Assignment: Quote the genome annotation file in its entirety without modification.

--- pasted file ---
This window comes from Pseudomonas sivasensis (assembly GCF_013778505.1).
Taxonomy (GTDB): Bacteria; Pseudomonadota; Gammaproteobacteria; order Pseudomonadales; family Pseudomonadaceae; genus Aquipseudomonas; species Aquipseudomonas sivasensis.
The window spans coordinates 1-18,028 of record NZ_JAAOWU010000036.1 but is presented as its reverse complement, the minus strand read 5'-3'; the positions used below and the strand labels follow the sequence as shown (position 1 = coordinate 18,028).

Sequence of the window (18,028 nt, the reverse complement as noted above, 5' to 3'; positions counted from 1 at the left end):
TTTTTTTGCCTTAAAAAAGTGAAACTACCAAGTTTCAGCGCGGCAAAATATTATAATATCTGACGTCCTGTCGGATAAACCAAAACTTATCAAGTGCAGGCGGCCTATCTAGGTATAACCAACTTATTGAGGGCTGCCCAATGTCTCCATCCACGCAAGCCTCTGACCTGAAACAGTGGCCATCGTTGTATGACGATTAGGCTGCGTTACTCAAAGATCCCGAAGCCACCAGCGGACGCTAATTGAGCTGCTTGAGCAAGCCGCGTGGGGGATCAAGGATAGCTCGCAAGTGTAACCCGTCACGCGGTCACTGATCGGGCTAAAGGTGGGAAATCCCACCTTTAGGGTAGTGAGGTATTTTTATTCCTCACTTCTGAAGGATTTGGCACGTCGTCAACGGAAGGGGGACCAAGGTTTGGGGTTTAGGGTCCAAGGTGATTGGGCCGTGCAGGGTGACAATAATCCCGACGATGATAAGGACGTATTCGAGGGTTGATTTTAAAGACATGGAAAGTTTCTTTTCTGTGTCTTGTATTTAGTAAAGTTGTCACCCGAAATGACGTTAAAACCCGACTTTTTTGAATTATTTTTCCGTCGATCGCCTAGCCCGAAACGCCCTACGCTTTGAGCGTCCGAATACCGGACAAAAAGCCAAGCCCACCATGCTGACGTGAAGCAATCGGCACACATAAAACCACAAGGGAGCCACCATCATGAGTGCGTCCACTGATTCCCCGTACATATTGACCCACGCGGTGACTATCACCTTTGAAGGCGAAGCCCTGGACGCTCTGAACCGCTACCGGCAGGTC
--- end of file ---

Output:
This window comes from Pseudomonas sivasensis (assembly GCF_013778505.1).
Taxonomy (GTDB): Bacteria; Pseudomonadota; Gammaproteobacteria; order Pseudomonadales; family Pseudomonadaceae; genus Aquipseudomonas; species Aquipseudomonas sivasensis.
The window spans coordinates 1-18,028 of record NZ_JAAOWU010000036.1 but is presented as its reverse complement, the minus strand read 5'-3'; the positions used below and the strand labels follow the sequence as shown (position 1 = coordinate 18,028).

Sequence of the window (18,028 nt, the reverse complement as noted above, 5' to 3'; positions counted from 1 at the left end):
TTTTTTTGCCTTAAAAAAGTGAAACTACCAAGTTTCAGCGCGGCAAAATATTATAATATCTGACGTCCTGTCGGATAAACCAAAACTTATCAAGTGCAGGCGGCCTATCTAGGTATAACCAACTTATTGAGGGCTGCCCAATGTCTCCATCCACGCAAGCCTCTGACCTGAAACAGTGGCCATCGTTGTATGACGATTAGGCTGCGTTACTCAAAGATCCCGAAGCCACCAGCGGACGCTAATTGAGCTGCTTGAGCAAGCCGCGTGGGGGATCAAGGATAGCTCGCAAGTGTAACCCGTCACGCGGTCACTGATCGGGCTAAAGGTGGGAAATCCCACCTTTAGGGTAGTGAGGTATTTTTATTCCTCACTTCTGAAGGATTTGGCACGTCGTCAACGGAAGGGGGACCAAGGTTTGGGGTTTAGGGTCCAAGGTGATTGGGCCGTGCAGGGTGACAATAATCCCGACGATGATAAGGACGTATTCGAGGGTTGATTTTAAAGACATGGAAAGTTTCTTTTCTGTGTCTTGTATTTAGTAAAGTTGTCACCCGAAATGACGTTAAAACCCGACTTTTTTGAATTATTTTTCCGTCGATCGCCTAGCCCGAAACGCCCTACGCTTTGAGCGTCCGAATACCGGACAAAAAGCCAAGCCCACCATGCTGACGTGAAGCAATCGGCACACATAAAACCACAAGGGAGCCACCATCATGAGTGCGTCCACTGATTCCCCGTACATATTGACCCACGCGGTGACTATCACCTTTGAAGGCGAAGCCCTGGACGCTCTGAACCGCTACCGGCAGGTC